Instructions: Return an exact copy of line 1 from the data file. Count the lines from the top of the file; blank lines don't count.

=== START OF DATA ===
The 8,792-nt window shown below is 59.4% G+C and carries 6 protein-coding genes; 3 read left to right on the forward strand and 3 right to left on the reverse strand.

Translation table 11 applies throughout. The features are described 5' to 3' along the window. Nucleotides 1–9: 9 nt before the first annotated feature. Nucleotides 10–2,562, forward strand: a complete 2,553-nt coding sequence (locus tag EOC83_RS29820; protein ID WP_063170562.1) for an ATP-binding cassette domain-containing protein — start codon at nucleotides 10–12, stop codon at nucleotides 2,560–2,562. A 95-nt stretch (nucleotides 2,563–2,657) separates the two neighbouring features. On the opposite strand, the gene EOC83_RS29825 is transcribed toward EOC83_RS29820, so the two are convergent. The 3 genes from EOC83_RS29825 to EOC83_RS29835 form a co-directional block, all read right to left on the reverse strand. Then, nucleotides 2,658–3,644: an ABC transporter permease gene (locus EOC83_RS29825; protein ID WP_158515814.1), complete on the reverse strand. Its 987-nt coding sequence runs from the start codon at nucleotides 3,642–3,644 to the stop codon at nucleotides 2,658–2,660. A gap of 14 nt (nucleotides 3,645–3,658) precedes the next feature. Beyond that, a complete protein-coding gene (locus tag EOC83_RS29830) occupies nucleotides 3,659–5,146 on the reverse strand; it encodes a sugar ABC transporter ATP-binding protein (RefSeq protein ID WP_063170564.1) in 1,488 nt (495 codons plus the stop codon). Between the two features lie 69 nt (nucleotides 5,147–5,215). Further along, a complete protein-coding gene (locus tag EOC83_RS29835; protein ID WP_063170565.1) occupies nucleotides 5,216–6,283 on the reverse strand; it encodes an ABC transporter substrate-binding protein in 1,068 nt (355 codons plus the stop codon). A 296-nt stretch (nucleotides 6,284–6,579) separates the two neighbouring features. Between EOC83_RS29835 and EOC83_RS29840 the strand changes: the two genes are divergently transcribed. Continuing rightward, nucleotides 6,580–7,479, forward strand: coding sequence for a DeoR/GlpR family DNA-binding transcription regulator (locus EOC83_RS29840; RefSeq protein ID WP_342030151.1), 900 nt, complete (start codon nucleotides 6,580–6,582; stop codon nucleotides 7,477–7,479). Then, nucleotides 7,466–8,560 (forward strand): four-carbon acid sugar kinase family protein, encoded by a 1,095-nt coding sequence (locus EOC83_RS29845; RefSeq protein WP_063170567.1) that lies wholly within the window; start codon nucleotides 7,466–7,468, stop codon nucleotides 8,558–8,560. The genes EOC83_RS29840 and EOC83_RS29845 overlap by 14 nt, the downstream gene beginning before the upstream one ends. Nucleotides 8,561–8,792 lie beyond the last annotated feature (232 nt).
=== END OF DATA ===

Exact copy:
The 8,792-nt window shown below is 59.4% G+C and carries 6 protein-coding genes; 3 read left to right on the forward strand and 3 right to left on the reverse strand.